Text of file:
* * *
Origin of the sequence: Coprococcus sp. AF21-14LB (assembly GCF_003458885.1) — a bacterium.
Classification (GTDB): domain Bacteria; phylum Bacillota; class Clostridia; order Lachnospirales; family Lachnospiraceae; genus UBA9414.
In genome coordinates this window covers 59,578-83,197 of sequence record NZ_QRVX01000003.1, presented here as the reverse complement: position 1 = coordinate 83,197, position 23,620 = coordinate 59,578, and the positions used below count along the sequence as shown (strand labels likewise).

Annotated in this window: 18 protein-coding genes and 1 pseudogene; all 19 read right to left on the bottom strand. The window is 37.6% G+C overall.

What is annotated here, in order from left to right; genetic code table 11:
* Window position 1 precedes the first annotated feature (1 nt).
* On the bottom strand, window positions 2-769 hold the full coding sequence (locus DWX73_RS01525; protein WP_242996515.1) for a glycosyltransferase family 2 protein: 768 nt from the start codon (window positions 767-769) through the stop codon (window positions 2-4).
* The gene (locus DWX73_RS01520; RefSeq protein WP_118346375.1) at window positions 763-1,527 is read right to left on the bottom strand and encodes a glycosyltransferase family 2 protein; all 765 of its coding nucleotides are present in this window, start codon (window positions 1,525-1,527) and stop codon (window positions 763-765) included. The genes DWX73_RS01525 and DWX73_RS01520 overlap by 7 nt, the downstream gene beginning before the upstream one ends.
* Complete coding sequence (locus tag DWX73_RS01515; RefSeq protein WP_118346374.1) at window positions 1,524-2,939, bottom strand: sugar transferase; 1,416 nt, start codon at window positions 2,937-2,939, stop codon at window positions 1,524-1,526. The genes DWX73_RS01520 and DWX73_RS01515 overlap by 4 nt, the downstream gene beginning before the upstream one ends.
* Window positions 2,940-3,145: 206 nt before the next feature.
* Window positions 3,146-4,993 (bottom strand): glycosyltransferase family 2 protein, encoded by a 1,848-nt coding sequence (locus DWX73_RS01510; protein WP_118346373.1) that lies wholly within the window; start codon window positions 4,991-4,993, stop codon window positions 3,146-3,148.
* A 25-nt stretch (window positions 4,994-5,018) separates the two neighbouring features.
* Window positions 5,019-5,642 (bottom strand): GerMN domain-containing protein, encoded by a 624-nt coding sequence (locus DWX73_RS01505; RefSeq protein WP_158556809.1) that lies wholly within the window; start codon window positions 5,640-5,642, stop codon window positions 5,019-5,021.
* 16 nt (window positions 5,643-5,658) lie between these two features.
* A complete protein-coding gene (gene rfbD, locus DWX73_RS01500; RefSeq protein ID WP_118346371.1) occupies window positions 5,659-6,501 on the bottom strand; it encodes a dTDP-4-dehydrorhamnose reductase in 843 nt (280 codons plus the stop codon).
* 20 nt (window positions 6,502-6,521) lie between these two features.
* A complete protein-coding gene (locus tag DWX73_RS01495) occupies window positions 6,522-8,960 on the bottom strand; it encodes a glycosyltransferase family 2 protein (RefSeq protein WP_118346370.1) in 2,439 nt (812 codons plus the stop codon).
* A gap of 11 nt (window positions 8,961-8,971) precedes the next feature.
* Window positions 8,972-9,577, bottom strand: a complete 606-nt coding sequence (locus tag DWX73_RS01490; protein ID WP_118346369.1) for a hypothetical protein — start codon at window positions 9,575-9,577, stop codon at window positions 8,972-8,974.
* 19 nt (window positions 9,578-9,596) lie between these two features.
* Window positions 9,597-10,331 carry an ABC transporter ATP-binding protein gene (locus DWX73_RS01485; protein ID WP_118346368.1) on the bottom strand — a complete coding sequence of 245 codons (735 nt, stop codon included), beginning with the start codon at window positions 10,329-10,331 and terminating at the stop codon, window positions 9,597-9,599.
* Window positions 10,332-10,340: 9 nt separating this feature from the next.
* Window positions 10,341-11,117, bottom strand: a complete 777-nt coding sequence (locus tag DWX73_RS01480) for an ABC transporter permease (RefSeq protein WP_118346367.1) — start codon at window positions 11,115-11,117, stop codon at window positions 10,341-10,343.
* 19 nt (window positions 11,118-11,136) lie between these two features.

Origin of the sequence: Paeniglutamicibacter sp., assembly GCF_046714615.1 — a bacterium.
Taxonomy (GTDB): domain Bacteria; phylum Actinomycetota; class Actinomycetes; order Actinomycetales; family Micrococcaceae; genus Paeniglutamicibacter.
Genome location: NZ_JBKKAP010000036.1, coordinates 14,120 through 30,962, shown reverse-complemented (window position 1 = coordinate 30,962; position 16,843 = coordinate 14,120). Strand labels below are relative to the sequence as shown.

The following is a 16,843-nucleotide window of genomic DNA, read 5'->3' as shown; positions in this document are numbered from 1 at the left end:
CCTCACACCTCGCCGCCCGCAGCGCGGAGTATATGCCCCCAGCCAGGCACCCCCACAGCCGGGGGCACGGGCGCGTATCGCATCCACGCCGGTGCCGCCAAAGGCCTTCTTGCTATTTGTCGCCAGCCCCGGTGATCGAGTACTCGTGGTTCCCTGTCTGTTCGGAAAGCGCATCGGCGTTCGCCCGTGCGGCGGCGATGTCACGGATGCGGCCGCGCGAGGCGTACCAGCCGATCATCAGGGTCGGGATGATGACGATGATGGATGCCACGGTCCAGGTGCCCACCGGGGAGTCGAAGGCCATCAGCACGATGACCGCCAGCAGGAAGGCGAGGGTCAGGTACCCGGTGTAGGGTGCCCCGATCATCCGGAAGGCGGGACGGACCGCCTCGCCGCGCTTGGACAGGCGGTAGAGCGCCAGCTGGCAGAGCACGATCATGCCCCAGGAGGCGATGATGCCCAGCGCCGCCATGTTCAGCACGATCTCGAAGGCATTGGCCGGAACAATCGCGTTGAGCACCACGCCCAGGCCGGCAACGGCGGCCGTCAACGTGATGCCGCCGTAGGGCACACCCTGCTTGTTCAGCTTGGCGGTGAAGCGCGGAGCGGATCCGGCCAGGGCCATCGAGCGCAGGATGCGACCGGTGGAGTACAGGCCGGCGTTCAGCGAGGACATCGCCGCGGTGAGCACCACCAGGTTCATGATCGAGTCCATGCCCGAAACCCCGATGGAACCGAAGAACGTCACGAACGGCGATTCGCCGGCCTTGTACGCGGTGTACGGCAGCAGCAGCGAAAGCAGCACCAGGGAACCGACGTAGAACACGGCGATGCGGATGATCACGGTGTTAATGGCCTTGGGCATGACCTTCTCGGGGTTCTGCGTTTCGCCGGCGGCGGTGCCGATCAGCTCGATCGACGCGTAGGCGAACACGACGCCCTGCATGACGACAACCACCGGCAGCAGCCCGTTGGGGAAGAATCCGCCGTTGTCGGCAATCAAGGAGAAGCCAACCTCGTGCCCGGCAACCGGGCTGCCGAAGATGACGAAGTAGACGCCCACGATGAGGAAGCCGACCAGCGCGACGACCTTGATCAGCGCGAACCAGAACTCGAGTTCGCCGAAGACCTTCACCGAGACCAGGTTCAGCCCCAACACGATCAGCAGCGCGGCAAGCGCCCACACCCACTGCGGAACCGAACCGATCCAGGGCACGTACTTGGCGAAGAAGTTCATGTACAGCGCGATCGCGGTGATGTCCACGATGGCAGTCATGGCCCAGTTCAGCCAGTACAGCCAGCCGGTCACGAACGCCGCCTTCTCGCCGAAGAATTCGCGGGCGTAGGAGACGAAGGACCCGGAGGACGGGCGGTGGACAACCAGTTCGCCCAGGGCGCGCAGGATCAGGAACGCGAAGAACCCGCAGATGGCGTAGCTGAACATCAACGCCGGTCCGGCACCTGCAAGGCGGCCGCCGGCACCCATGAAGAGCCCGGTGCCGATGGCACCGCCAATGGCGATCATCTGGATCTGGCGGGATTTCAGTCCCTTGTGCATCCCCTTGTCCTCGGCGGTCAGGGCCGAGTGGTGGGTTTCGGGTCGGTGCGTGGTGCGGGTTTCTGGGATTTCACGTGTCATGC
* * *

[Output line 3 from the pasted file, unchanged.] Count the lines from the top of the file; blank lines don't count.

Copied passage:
In genome coordinates this window covers 59,578-83,197 of sequence record NZ_QRVX01000003.1, presented here as the reverse complement: position 1 = coordinate 83,197, position 23,620 = coordinate 59,578, and the positions used below count along the sequence as shown (strand labels likewise).